Early on young Lara is a bike messengerEarly on young Lara is a bike messengerCourtesy of Warner Bros.

Q: What is your history with gaming ? Did you play Tomb Raider as a kid ?

  • Alicia: I was probably around nine or ten years old and I sadly didn't have a PlayStation at my house. I hadn't seen a girl, a female antagonist computer game and I was so curious. I actually remember, I was at a friend’s house and I stood behind and I asked those older boys if I was allowed to play and they didn't let me so I had to wait until it was just me in that room sneaking down and I did play it then, but then I was more into computer games, so I played actually the anniversary version of the first game around my mid-teens.

Q: Had you seen the Angelina Jolie version of the character?

  • Alicia: I've seen the film. Angelina Jolie made her into an icon and still, that is one of the first times we got to see a female action hero on screen too. Then, this character has been away for about 22 years. It's interesting. I was at Crystal Dynamics, the games company yesterday. It was so cool. I got to see all these different versions of Lara that have been throughout history now. What I realized is that it's truly the essence of her, the kind of girl, woman that has inspired a lot of young girls and boys around the world for so many years. She's morphed into a different version of her persona due to what time she's in. This is the kind of girl that you would relate to in 2018. I think if you would go out on the street and meet guys and girls, young ages and ask them what they would find cool and attractive, it's a very different answer that you would get now than in the mid-90s.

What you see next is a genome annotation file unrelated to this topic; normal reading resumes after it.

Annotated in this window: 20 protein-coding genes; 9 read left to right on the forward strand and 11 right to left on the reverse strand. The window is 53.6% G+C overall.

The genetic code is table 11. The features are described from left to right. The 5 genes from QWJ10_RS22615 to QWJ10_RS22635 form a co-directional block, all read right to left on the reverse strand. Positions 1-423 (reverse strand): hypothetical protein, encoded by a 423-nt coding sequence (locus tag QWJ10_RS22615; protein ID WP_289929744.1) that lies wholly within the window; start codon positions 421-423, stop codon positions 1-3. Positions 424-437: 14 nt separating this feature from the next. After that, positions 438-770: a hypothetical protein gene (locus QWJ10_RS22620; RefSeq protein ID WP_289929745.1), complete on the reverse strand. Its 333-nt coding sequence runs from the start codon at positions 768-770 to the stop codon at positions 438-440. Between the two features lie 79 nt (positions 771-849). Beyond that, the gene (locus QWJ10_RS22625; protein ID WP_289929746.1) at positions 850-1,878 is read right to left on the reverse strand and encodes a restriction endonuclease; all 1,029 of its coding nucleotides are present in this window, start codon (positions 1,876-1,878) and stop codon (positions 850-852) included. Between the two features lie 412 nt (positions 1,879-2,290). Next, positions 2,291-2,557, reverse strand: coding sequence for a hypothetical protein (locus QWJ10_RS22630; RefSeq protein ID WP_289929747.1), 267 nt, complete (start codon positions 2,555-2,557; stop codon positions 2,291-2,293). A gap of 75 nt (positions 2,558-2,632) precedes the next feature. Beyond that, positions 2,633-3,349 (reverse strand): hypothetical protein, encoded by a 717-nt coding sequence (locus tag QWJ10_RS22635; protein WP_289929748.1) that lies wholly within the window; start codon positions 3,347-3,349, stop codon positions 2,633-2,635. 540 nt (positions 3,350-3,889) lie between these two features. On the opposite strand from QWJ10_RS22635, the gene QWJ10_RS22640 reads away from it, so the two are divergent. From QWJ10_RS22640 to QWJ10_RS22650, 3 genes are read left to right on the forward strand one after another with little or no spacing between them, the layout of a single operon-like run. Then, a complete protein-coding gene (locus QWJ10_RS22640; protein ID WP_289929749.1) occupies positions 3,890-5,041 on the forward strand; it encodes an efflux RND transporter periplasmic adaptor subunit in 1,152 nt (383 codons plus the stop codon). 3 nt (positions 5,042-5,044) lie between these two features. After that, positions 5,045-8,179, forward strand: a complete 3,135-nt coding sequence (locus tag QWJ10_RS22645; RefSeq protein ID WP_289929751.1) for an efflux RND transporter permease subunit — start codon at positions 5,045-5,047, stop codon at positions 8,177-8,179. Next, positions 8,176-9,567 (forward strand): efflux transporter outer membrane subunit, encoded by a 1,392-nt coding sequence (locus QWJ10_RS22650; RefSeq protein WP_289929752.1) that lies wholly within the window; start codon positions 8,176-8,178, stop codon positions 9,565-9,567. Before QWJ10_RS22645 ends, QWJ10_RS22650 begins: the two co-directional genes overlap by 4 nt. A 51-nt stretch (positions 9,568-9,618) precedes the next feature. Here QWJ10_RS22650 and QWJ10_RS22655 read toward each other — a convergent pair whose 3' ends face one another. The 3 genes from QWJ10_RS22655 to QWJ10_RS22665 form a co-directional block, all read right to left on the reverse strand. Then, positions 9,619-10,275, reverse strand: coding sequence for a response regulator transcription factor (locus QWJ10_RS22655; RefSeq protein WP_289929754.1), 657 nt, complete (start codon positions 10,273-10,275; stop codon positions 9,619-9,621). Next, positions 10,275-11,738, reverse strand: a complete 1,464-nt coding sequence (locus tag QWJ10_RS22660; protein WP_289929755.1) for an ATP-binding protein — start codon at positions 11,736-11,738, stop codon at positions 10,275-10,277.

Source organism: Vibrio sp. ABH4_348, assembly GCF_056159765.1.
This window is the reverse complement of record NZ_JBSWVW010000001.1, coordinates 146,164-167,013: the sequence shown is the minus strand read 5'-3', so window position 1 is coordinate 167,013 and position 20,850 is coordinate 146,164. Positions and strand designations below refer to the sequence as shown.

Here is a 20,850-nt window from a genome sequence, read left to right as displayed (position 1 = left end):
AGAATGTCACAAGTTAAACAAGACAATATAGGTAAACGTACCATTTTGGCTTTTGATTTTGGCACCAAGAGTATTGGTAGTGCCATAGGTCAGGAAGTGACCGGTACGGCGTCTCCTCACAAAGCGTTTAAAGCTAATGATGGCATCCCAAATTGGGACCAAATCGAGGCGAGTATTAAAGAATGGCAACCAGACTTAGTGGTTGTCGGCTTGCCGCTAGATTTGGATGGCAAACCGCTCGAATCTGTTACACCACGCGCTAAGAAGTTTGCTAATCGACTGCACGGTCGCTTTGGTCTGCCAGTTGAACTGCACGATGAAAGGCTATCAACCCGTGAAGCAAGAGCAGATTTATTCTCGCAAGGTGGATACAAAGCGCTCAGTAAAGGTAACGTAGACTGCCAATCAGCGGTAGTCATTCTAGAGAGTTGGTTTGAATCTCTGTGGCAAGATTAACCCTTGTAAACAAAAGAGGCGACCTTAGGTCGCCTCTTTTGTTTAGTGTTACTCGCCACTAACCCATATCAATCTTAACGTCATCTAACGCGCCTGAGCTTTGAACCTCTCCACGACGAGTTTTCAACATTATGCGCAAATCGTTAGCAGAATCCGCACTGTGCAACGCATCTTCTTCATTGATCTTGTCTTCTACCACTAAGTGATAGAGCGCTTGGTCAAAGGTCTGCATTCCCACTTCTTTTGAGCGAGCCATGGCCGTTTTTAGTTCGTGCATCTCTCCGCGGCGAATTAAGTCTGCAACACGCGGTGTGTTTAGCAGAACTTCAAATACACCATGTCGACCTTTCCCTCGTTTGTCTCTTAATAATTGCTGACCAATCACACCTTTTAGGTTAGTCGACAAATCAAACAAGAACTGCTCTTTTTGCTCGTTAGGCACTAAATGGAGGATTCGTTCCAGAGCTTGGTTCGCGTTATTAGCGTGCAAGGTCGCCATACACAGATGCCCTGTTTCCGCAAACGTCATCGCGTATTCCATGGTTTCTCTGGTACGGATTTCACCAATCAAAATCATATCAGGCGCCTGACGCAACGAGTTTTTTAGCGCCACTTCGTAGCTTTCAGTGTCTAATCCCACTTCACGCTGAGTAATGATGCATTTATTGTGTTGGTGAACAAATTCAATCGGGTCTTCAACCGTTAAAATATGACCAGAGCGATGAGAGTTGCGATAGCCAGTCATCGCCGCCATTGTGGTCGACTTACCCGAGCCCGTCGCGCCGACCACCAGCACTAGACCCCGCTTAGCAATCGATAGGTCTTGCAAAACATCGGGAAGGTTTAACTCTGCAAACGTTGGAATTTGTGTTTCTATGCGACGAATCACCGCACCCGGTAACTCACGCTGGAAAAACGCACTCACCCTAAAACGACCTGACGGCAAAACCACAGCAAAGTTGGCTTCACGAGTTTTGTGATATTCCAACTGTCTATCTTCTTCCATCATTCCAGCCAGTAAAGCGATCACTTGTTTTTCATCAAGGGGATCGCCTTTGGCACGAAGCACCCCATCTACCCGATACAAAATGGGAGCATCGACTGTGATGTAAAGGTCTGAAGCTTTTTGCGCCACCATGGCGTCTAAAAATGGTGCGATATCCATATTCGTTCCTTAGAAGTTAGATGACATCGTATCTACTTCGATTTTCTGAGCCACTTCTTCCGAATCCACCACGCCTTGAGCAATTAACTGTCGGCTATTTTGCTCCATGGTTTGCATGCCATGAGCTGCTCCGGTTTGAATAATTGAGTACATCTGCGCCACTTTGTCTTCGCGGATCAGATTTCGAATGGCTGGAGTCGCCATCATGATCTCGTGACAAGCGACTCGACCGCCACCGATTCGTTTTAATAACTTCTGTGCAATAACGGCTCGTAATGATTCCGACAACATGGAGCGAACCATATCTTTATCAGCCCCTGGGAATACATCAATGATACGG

Alicia in The Man from U.N.C.L.E.Alicia in The Man from U.N.C.L.E.

Q: True. Lara doesn’t use guns in the film. She uses archery, running and is smart enough to get out of bad situations. Did that appeal to you?

  • Alicia: I love that and that was something we discussed for one of the first meetings I think we had, the fact she doesn't use a gun in this film. I loved the fact that everything that she uses, even if it's down to an ice pick, she needs to be innovative. She needs to use what she has around her and if she doesn't have the size or the same strength, she needs to use her wit and intelligence, instead. So definitely that was something that attracted me to the role in the beginning.

Lara uses archery instead of gunsLara uses archery instead of gunsCourtesy of Warner Bros.

Q: What was your most difficult scene to film ?

  • Alicia: The bicycle scene was tough, but I loved that. I thought that was also a wonderful opening with the kind of non-scene action scene. I lived in East London when I was 20 with my girlfriends, and I used to have a bike because it's so crazy and intense to get on the Tube, and I almost got killed. So I know that it's life-threatening in London, so that makes for a really good action scene.

Tomb Raider Movie PosterTomb Raider PosterCourtesy of Warner Bros.

See Tomb Raider in theaters this Friday, March 16th


Have Your Say

Did you play the Tomb Raider games? Had you seen the Angelina Jolie version of the character? Are you looking forward to this “new” Lara? Comment below!